NSW Transport and Roads Minister Andrew Constance has announced he will be stepping down from the ministry this week and quitting State politics at the end of the parliamentary session to take a tilt at the Federal seat of Gilmore.
The Member for Bega said it was heartbreaking to see what had happened to Gladys Berejiklian — “one of the most incredible Premiers the state has ever had” and a friend of 25 years — but with her resignation came change.
“For me, I’m part of that change and I want to indicate, after months of speculation, I’ll be putting my name forward for local Liberal branch preselection for the Federal seat of Gilmore with a view to moving to Federal Parliament,” Mr Constance said.
“As a result, this week I’ll be resigning as Transport and Roads Minister after 10 and a half years serving as a state minister in roles from Treasury to Finance to obviously Transport, Infrastructure and Roads.”
Fronting the media at Malua Bay Beach, Mr Constance said one of the most important roles he had held in that time had been Minister for Disability Services, and he was most proud of his role in advocating for the National Disability Insurance Scheme.
He said stepping down from his role as a State Member would be “an enormous challenge and life-changing for me”.
“But after 20 years of serving as a State Member, I know how important this time is for our community and it’s for that reason that I will be remaining as Member for Bega until the end of the parliamentary session, by which time, hopefully, we start to see our communities out of lockdown and getting, as best as possible, back to normal.”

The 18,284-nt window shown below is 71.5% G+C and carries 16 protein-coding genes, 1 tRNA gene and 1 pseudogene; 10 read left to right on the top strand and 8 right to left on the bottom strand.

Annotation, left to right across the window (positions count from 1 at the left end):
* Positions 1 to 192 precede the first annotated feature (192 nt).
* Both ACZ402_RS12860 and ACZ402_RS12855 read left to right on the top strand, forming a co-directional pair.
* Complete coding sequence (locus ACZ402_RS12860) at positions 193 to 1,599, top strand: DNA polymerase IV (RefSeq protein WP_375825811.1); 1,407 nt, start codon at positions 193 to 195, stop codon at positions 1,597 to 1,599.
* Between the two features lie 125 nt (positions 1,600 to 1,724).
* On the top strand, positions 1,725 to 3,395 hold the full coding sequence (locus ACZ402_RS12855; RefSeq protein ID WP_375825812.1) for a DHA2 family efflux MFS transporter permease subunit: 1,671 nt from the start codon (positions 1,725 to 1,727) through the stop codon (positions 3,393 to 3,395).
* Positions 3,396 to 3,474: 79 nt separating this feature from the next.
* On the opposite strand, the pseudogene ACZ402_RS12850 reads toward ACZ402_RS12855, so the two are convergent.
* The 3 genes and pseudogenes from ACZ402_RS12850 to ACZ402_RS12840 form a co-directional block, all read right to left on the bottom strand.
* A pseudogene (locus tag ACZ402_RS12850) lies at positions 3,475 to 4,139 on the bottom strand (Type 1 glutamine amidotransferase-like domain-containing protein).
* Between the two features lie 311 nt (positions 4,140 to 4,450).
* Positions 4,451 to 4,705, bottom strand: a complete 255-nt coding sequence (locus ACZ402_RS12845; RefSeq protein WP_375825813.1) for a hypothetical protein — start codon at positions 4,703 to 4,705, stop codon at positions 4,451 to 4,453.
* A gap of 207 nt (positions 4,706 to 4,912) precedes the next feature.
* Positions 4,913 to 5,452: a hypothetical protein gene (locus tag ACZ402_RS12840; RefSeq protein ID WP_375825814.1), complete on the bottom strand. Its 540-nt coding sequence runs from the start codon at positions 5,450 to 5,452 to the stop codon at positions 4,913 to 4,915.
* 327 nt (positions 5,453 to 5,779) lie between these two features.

Mr Constance paid tribute to the local community and its resilience in the face of bushfires, drought and pandemic.
Questioned about the current Liberal leadership vacuum, Mr Constance urged his colleagues to “park the self-interest and put the community first”.
“Work it out (the leadership) this afternoon and make sure you are back at work tomorrow,” he said.
Gilmore was held by the Liberals for more than 20 years until the last election, when Labor’s Fiona Phillips won it in a contest against Warren Mundine. The Liberal Party, and the Prime Minister in particular, were criticised for parachuting Mr Mundine into the candidate’s role.
Mr Constance said he respected the role of local branches and said he would be talking to the Gilmore branch and arguing why he should be their representative.
“I’ve still got a burning desire to do good in the community,” he said. “I would be bringing every ounce of experience I have to the role.”
Asked about his well-publicised criticism of Scott Morrison during the Black Summer bushfires, Mr Constance said he had a good working relationship with the Prime Minister but warned he would be an “intensely independent person” in any federal role.